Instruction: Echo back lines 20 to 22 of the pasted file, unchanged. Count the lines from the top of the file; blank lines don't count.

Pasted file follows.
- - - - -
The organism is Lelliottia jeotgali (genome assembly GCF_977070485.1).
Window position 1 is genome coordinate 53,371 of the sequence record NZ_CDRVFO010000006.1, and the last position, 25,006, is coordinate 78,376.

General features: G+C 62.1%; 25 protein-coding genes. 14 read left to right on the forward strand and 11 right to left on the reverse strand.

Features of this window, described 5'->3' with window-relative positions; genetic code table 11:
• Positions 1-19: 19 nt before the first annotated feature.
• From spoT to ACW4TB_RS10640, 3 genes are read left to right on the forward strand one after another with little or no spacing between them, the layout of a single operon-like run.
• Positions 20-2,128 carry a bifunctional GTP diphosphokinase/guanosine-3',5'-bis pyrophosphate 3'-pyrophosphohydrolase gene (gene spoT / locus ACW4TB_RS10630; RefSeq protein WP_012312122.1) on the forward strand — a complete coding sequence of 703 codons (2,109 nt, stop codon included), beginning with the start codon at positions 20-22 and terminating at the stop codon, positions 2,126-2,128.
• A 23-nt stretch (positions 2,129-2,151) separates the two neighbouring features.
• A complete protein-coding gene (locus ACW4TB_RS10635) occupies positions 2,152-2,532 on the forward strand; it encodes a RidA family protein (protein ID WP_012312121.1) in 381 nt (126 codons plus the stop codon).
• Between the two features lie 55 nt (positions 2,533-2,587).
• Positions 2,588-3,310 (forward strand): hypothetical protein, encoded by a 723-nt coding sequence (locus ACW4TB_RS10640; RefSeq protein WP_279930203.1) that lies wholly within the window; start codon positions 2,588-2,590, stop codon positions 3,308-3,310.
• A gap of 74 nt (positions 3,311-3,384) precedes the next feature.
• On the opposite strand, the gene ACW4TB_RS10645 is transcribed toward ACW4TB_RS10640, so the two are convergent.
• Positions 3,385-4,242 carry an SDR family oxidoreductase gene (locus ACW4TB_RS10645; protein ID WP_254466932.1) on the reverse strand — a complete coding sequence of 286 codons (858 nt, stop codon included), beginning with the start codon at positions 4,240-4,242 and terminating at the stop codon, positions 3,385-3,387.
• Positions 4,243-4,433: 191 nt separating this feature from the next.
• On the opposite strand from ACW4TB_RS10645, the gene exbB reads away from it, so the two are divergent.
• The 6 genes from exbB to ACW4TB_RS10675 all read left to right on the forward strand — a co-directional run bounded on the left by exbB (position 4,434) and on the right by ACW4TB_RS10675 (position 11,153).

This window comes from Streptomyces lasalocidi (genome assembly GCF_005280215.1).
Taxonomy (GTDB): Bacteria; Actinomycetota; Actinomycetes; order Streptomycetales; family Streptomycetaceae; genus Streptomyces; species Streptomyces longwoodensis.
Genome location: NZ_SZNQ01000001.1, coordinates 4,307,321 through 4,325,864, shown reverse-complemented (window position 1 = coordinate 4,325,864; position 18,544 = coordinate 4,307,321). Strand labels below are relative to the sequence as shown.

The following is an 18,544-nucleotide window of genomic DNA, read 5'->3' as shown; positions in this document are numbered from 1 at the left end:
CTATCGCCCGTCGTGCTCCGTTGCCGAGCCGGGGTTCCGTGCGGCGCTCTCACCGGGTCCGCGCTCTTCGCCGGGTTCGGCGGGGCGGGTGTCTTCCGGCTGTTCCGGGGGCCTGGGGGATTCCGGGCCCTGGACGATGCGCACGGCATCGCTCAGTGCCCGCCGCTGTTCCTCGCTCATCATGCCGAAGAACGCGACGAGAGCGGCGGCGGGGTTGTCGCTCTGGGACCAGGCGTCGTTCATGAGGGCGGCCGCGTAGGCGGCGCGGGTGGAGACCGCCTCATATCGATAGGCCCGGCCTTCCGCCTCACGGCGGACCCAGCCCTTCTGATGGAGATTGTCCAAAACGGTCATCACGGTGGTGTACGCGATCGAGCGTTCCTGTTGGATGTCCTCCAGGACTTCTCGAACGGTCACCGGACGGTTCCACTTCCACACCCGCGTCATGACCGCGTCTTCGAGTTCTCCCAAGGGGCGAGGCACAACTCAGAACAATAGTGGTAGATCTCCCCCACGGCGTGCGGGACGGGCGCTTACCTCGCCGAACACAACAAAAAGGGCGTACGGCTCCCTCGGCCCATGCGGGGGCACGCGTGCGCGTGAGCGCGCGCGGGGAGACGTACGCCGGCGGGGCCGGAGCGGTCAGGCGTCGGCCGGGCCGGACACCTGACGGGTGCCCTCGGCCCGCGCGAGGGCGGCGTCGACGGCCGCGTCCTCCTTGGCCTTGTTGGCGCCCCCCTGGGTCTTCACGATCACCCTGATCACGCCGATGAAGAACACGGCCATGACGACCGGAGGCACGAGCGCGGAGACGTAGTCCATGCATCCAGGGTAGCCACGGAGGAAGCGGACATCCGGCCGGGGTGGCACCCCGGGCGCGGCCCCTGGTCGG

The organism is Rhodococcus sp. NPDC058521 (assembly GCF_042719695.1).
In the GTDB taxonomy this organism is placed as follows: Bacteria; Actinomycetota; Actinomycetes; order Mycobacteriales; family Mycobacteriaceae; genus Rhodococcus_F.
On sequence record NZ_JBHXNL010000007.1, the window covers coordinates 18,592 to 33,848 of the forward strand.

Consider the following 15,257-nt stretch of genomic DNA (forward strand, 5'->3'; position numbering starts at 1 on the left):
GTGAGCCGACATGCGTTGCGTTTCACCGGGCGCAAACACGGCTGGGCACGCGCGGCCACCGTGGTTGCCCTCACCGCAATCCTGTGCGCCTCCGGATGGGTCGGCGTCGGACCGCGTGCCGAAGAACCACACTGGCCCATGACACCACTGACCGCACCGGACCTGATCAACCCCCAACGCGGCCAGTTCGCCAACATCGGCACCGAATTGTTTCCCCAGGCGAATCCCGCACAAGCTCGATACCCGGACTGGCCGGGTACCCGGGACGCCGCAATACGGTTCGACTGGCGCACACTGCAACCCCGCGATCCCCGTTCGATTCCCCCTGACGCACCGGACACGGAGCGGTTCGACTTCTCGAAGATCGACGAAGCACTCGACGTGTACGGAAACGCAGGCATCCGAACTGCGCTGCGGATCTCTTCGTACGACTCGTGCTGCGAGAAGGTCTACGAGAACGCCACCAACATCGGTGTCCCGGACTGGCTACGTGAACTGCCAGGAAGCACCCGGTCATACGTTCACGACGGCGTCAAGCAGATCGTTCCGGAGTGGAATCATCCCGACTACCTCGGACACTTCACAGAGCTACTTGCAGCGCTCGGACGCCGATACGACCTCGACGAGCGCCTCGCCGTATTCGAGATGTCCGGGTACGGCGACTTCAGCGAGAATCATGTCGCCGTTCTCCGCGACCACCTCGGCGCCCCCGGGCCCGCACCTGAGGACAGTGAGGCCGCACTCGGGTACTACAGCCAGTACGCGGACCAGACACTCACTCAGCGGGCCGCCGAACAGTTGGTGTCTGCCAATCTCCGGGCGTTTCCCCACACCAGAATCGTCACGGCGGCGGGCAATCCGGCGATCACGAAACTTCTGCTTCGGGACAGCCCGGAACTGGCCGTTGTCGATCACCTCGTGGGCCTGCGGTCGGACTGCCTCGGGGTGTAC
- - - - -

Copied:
Genome location: NZ_SZNQ01000001.1, coordinates 4,307,321 through 4,325,864, shown reverse-complemented (window position 1 = coordinate 4,325,864; position 18,544 = coordinate 4,307,321). Strand labels below are relative to the sequence as shown.

The following is an 18,544-nucleotide window of genomic DNA, read 5'->3' as shown; positions in this document are numbered from 1 at the left end:
CTATCGCCCGTCGTGCTCCGTTGCCGAGCCGGGGTTCCGTGCGGCGCTCTCACCGGGTCCGCGCTCTTCGCCGGGTTCGGCGGGGCGGGTGTCTTCCGGCTGTTCCGGGGGCCTGGGGGATTCCGGGCCCTGGACGATGCGCACGGCATCGCTCAGTGCCCGCCGCTGTTCCTCGCTCATCATGCCGAAGAACGCGACGAGAGCGGCGGCGGGGTTGTCGCTCTGGGACCAGGCGTCGTTCATGAGGGCGGCCGCGTAGGCGGCGCGGGTGGAGACCGCCTCATATCGATAGGCCCGGCCTTCCGCCTCACGGCGGACCCAGCCCTTCTGATGGAGATTGTCCAAAACGGTCATCACGGTGGTGTACGCGATCGAGCGTTCCTGTTGGATGTCCTCCAGGACTTCTCGAACGGTCACCGGACGGTTCCACTTCCACACCCGCGTCATGACCGCGTCTTCGAGTTCTCCCAAGGGGCGAGGCACAACTCAGAACAATAGTGGTAGATCTCCCCCACGGCGTGCGGGACGGGCGCTTACCTCGCCGAACACAACAAAAAGGGCGTACGGCTCCCTCGGCCCATGCGGGGGCACGCGTGCGCGTGAGCGCGCGCGGGGAGACGTACGCCGGCGGGGCCGGAGCGGTCAGGCGTCGGCCGGGCCGGACACCTGACGGGTGCCCTCGGCCCGCGCGAGGGCGGCGTCGACGGCCGCGTCCTCCTTGGCCTTGTTGGCGCCCCCCTGGGTCTTCACGATCACCCTGATCACGCCGATGAAGAACACGGCCATGACGACCGGAGGCACGAGCGCGGAGACGTAGTCCATGCATCCAGGGTAGCCACGGAGGAAGCGGACATCCGGCCGGGGTGGCACCCCGGGCGCGGCCCCTGGTCGG